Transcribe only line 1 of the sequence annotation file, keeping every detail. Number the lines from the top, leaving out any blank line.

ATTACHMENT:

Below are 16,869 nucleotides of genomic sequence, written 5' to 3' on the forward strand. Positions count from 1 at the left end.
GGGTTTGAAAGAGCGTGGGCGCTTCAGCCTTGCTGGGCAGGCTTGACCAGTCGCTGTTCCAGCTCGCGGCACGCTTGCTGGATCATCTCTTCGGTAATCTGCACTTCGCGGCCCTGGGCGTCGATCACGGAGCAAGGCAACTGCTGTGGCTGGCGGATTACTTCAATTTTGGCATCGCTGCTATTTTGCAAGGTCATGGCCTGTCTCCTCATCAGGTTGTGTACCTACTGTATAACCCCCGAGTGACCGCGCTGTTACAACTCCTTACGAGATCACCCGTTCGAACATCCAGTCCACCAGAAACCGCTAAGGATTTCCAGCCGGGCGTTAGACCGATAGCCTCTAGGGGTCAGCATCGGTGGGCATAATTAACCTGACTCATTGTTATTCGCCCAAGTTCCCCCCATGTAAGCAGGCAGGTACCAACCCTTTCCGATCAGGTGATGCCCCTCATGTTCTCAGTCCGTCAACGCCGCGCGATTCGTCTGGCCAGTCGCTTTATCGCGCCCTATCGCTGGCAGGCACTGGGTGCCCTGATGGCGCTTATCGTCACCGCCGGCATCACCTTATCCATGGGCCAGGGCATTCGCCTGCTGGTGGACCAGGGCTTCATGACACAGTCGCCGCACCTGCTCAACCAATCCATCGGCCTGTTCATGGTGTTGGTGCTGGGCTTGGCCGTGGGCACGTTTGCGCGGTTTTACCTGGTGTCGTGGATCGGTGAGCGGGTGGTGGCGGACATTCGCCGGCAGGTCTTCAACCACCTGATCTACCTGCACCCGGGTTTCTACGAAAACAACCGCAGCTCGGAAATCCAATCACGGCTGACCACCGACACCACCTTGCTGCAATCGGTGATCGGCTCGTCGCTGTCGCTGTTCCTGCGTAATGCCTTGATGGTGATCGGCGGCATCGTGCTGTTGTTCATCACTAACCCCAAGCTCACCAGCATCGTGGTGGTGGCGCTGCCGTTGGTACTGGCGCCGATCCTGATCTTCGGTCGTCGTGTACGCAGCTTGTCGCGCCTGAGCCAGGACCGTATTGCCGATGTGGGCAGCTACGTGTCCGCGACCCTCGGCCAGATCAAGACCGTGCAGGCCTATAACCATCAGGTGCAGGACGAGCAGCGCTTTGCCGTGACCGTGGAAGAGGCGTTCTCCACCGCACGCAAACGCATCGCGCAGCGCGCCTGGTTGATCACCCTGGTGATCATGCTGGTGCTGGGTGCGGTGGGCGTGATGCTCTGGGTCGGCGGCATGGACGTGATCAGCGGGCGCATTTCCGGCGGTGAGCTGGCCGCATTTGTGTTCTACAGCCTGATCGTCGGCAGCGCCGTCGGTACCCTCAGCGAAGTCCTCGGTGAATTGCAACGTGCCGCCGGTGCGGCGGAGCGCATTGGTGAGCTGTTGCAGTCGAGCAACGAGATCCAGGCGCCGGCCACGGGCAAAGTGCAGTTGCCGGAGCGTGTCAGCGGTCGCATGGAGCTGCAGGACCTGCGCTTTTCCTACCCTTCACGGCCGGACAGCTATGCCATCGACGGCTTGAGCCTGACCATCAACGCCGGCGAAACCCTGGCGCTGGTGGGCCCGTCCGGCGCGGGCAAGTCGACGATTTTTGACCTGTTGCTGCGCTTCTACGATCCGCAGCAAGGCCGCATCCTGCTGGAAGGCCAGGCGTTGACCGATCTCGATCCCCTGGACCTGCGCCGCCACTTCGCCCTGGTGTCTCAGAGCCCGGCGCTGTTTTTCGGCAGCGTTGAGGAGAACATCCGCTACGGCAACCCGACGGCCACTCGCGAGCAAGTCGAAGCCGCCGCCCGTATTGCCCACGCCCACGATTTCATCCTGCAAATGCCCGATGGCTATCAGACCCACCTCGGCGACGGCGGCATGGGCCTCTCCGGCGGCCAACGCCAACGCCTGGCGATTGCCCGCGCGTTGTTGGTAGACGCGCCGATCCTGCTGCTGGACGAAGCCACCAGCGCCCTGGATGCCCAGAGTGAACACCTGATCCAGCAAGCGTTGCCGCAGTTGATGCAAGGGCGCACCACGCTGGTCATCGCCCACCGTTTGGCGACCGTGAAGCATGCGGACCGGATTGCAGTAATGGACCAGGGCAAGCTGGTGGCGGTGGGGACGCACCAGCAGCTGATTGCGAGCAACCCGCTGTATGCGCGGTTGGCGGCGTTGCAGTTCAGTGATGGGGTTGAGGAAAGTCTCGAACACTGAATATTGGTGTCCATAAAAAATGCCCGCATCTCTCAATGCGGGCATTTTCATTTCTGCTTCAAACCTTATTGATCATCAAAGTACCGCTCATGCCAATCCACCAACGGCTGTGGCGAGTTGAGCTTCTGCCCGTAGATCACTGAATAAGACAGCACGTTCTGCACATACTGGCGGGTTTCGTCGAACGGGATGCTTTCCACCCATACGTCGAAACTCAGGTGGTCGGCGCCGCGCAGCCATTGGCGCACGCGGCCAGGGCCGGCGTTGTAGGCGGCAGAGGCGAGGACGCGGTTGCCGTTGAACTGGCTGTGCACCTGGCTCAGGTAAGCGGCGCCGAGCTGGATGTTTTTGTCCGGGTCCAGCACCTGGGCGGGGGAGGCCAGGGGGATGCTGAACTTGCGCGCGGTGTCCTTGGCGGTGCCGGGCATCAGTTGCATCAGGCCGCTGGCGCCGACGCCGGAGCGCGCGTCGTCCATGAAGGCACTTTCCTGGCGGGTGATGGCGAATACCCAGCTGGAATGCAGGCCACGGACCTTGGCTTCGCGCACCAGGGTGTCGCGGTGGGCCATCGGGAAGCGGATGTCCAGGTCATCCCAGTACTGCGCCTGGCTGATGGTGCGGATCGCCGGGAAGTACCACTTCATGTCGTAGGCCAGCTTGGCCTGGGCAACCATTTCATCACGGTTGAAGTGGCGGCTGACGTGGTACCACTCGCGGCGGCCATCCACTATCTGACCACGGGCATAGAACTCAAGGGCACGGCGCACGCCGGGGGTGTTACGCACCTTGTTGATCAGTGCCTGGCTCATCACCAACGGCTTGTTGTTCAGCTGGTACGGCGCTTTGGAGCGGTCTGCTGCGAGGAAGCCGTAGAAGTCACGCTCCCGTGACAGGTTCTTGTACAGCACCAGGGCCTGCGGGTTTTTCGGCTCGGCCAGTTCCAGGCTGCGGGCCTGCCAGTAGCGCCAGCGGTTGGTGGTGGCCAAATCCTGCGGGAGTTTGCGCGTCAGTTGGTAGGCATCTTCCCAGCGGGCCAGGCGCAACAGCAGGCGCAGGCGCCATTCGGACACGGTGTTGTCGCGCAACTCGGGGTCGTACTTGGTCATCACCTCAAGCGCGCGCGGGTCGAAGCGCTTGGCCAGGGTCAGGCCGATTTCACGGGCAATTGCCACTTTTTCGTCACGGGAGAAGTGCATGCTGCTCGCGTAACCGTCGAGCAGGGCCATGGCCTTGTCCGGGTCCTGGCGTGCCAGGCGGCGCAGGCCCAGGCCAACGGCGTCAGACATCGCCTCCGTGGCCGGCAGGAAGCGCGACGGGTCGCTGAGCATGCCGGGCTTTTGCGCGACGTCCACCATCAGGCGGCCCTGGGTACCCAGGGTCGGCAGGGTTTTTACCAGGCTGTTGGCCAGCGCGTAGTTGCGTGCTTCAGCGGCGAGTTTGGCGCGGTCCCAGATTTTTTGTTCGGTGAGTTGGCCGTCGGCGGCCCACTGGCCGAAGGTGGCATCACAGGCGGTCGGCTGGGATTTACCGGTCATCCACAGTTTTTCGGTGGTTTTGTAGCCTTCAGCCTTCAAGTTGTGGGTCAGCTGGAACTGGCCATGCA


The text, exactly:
Below are 16,869 nucleotides of genomic sequence, written 5' to 3' on the forward strand. Positions count from 1 at the left end.